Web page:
"Olympia, Washington. The State Capitol buildings may be seen at right center. Mt. Rainier stands as a sentinel in the distance."
1969? The present day WSDOT building looks like it is still being put together. Plus the Capitol Park Apts. have not been torn down yet.
On the left, Budd Inlet ends at the "Isthmus," while the northern portion of the Fetid Lake of Doom takes center stage. The steam plant, otherwise known in Century 21 as the caiman wintering area, can be seen on the shore at the right, conveniently next to the railroad tracks for regional distribution. Now that the season is warming up they should be back out any day.
Here are some views of the Capitol group for your viewing pleasure.
This first one is captioned "Washington State Capitol Olympia, Washington. Olympia is the Capital city of the only state in the Union named after a President of the United States. Washington is proud of its heritage of hospitality, handed down to it by early pioneers. From the Palouse to Puget Sound and from the mouth of the Columbia River to the Pend Oreille - - Washingtonians welcome thier guests from all corners of the globe."
Note the House office building in the back is under construction.
In this photo car, the caption is on the front and kind of hard to read: STATE CAPITOL OLYMPIA, WA 'VI' A 208.
The Vi in this case is Vibert Jeffers, the source of many images of old time Oly.
Here's a linen style card, made from a Jeffers photo. The captions are easy to read. Note the lack of monuments and how small the trees are.
The caption on the back: "The capitol is of modified Roman-Doric architecture. Exterior, Washington sandstone. Interior of capitol: marble from Germany, Italy, France, Alaska. Standing on a braod knoll, an "acroplis," the group dominates Olympia and the countryside." Published by Lesnick News Agency, Olympia, Wash.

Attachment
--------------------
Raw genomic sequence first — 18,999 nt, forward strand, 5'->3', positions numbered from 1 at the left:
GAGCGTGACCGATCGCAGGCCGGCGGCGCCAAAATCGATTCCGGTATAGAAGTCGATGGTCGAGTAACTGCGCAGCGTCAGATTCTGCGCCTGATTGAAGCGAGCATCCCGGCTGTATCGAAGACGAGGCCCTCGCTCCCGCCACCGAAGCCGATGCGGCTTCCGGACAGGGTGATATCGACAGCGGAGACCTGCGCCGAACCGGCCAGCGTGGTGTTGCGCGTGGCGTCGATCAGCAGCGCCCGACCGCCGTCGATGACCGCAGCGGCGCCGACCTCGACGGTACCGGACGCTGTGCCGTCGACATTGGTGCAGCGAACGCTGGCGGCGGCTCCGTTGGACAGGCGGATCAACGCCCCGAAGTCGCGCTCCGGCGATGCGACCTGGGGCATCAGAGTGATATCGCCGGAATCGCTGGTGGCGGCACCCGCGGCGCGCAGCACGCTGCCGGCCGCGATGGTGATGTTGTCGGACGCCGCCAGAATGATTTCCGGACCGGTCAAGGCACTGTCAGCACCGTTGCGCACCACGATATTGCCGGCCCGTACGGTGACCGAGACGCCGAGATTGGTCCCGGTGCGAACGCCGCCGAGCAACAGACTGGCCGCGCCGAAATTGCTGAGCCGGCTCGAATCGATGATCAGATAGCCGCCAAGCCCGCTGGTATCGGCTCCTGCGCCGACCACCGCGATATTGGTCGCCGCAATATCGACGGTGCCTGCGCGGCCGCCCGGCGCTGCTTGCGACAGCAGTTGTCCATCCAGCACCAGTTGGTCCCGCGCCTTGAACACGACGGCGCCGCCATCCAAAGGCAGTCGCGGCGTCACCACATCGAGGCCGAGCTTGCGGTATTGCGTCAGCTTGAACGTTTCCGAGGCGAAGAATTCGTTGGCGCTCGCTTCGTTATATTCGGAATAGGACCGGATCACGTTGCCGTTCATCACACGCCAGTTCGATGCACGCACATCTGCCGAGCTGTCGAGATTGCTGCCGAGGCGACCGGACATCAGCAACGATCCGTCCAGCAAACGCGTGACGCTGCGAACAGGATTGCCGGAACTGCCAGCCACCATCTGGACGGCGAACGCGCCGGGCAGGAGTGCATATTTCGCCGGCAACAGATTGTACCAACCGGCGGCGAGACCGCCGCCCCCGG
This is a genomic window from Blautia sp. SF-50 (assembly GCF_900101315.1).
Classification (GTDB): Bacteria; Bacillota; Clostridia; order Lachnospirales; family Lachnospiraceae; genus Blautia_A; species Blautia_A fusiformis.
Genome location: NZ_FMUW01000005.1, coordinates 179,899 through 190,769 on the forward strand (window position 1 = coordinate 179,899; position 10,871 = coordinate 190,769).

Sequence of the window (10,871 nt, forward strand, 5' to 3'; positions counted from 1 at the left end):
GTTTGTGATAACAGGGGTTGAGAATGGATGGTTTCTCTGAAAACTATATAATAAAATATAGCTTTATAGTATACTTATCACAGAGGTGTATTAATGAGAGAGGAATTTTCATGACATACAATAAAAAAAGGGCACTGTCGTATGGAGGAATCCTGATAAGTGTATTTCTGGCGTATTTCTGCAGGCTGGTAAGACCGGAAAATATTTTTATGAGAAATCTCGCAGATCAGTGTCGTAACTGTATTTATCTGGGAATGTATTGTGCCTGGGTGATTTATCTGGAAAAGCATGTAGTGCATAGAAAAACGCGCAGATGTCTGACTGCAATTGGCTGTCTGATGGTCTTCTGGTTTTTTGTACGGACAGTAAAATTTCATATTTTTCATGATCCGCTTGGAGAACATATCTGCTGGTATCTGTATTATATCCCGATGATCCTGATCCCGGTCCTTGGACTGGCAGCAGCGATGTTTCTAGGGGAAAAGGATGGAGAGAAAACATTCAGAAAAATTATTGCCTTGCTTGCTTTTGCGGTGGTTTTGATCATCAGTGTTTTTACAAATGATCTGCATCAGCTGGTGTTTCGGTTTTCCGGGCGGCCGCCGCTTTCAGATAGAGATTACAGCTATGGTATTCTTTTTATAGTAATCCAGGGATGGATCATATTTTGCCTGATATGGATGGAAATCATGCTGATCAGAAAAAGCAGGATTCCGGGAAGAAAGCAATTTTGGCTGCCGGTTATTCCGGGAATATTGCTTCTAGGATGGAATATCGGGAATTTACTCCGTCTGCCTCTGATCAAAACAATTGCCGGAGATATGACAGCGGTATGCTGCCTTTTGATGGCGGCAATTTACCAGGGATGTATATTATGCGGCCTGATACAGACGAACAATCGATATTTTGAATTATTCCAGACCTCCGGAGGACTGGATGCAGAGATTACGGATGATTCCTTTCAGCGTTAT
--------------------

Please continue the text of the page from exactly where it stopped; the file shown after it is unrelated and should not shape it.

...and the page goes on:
Most of my old Oly postcards are of the Capitol. Here's the old one and it's not really the view I wanted but the cancel on the back showing this went to Miss Griswold in Oakville via Train 9's Railway Post Office (RPO) on February 12, 1907.
"Washington State Capitol, Olympia, Washington. Aerial view of State Buildings showing Capitol Lake, Puget Sound & Olympic Mt. Range in background."
OK, so the Olympics don't actually show up in this photo, but they would if they were not cropped out. At least on a clear day. Also, we would see the Mothball Fleet. Note the log boom past the 4th Ave. Bridge!
When this image is enlarged, the Capitol Center Building appears to be in the final phases of construction, dating this photo to the late summer of 1965.
Last week at Nisqually, the cottonwoods were leafing out, and their sweet fragrance was in the air. I hope you get to check 'em out for yourself!
Here's a slideshow:
"Olympia and Mt. Rainier, Washington. Capitol Lake and Olympia Municipal Park close to metropolitan shopping center -- complete swimming and playground facilities for all to enjoy. Mt. Rainier, eternal guardian, sixty miles in the background."
The Capitol Center Building can be seen on the left edge, but the old Hotel Governor is gone and the Fetid Lake of Doom still has quite a bit of industry around it. I'll take a guess this photo was taken 1966-1968.
The April 2013 issue of Works in Progress newspaper is on stands now. Thanks to everyone who contributed. Please look for a copy at your favorite location. It's also available on the internet: www.olywip.org
"Washington State Capitol from Freeway. An impressive view of the State Capitol greets motorists on Interstate 5, near the city of Olympia. This modern, divided highway rolls down a long grade and skirts a lake which mirrors the dome of Washington's Capitol. The Capitol, patterned after the nation's home in Washington, D.C., is just a minute from the freeway."
"Washington State Capitol, Olympia, Washington. Aerial view of State Buildings showing Mount Rainier in the background."
The old Oly High School is gone, but Capitol Park Apartments remain. Meanwhile two big state buildings, the Dept. of Highways and the Employment Security Dept., have jumped across Capitol Way. Blocks and blocks of fine old homes have yet to be demolished as the Cap Campus expands. I place this around 1966-1969. The Fetid Lake of Doom, as usual, provides a hint of menace in the corner.
In other news, today was the opening day of the Farmers Market, and it was packed with people.